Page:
When the accident happened, many people were quick to rush to our aid. They wanted to be there, they wanted to help and they did, immensely! We couldn’t have gotten through those early days without our friends standing by our side, holding us up. They were the light in our darkness.
We have limited family support, but the family who is there for us has been amazing. Parker and I are both blessed with sisters that would do anything for us and they have. We are lucky to have a cousin who is a social worker who has helped to guide us and an Aunt who has been where we are who writes to us all of time and supports in no way that any person can, unless they’ve lost a child themselves.
We’ve had the community, that I’ve spoken of a lot in my blog already. The strangers that showed up with food, or whose children helped my daughter at school. It made this big city that we live in feel really small, in a good way.
These were all good things, great things. We were surrounded by love and met lot’s of new friends. What’s strange to me is who is in our lives 11 months later.
Do you really know who your friends are? When it came down to it, would they be able to stick it out for the long haul? Would they be able to hold your hand and cry with you and face the fact that their own children are mortal? Would they know that all they have to do is be there, even if they don’t know what to do or say?
I can tell you, that I never expected my two best friends from Long Island would never show up. The two people that I’ve known longest on this Earth that I chose, that aren’t related, and they couldn’t even show up to my sons Memorial Service. It was a crushing blow in the beginning. Now I see it for what it is and I’ve (somewhat) made my peace with it. Perhaps we grew apart more than I had noticed, perhaps they were more selfish than I noticed, perhaps they didn’t know what to do. I would like to think that if the tables had been turned, I would have been there in a heartbeat. When these things usually happen I cook or bake and freeze food, because I honestly don’t know what else to do. I’ll never know what I would do in their shoes, because I’m in mine. All I can say is this, people grow up, grow apart, have families and move on. It doesn’t mean that that friendship that you had as children should be honored any less.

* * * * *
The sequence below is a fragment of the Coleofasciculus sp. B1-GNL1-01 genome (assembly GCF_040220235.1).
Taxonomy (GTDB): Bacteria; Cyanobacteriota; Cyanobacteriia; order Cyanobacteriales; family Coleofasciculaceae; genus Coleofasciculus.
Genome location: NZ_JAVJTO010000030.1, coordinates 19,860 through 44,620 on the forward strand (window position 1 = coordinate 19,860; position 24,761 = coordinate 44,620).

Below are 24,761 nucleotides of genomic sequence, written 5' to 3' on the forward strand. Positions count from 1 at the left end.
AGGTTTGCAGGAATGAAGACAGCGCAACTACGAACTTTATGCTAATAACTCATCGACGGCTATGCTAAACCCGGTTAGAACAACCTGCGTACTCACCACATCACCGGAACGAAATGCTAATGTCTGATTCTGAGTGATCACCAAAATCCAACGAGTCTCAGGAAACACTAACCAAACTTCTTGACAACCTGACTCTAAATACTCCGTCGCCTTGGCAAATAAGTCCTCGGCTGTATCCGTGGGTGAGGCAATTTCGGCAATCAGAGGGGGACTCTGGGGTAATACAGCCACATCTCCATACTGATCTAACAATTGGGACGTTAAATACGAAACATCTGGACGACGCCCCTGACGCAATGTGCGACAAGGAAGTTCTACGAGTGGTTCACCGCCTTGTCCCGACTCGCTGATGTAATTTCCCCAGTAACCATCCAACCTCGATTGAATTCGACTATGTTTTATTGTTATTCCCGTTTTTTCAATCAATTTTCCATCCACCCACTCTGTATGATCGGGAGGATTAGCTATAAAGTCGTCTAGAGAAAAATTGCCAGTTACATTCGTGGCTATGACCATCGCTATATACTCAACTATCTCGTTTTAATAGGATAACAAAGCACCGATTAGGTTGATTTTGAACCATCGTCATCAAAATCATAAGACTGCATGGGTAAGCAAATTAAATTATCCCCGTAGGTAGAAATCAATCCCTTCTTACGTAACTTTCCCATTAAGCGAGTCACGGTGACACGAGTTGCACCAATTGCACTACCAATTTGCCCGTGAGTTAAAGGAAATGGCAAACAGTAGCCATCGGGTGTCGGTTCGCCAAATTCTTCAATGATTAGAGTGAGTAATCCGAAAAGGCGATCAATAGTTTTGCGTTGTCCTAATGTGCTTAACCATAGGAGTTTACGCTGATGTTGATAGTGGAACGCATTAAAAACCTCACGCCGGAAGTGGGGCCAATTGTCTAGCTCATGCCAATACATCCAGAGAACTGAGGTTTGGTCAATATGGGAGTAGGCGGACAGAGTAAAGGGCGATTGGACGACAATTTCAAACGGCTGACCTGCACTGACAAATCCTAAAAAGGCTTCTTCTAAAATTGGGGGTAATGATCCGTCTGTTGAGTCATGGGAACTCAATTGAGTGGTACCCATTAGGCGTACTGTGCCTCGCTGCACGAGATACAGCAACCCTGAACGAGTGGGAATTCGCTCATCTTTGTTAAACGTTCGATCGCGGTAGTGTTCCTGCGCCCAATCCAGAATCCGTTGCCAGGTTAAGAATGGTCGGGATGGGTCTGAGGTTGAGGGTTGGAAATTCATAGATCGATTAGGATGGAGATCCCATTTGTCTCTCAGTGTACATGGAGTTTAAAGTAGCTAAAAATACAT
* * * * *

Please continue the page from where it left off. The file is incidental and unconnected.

There were lot’s of people in the beginning. They can handle you crying about your son, because they cry too. They can understand your hurt (to a point) and allow you to wallow in it. Then they go back to their own lives and move on. They move forward, their children age and you are standing there stuck, all alone. I can tell you from experience, it’s not the people that you would expect to be standing by your side when the smoke has cleared off the battlefield. Who of your friends is able to stick around while your face your grief head on? Who really wants to be a part of that?
I understand that life DOES go on for others and they do have jobs, families, etc. Part of me is very jealous because I’m stuck and they GET to move on. When is it my turn? I try very hard to understand that it’s not ALL about me, I say this in all seriousness. It’s hard to look outside of myself or my family right now. I really do try, it just doesn’t always happen. It’s much easier to blame everyone else. Have I reached out to them? No, because I’m the one that’s hurting and they should know that. See, back to being selfish. I’m just not in a place right now where I can forgive others for what I perceive to be their shortcomings. Is that fair? Probably not. Honest? Yes.
If you’re uncomfortable with grief, then I suggest that you isolate yourself from the rest of the world. Everybody dies! You will have to handle it at some point in your life. You will also have to go through it. Think about who you would want standing by your side and holding you up. Think of how much time that you might need and then double it, triple it!
I’m not asking for someone to be at my side 24/7 holding me up, I don’t need that. Please just don’t disappear. If you’re uncomfortable, then call, email, text, there are a million ways now to have an impersonal conversation. Hide behind technology, but please don’t disappear. As grieving parents we try not to look at it as a reflection upon our lost children, but it does happen. You start to wonder who your child was actually important to. Is this fair-no, but it happens. Just stay in touch. It’s a reflection upon you if you disappear and no one else.
Now, for every person that has disappeared, a new one has taken their place. The neighbor that you were friends with, but now you’re really close, the strangers that are now your friends. New people entered my life because they were meant to, Benny put them there, just like my mom gave me my BFFer’s. There’s a void to be filled.
I don’t know what the future will bring, or who else will not be able to travel this road with me. I know that the ones that have stuck it out deserve a thank you. Thank you for letting me be selfish, jealous, stuck and above all for letting me grieve.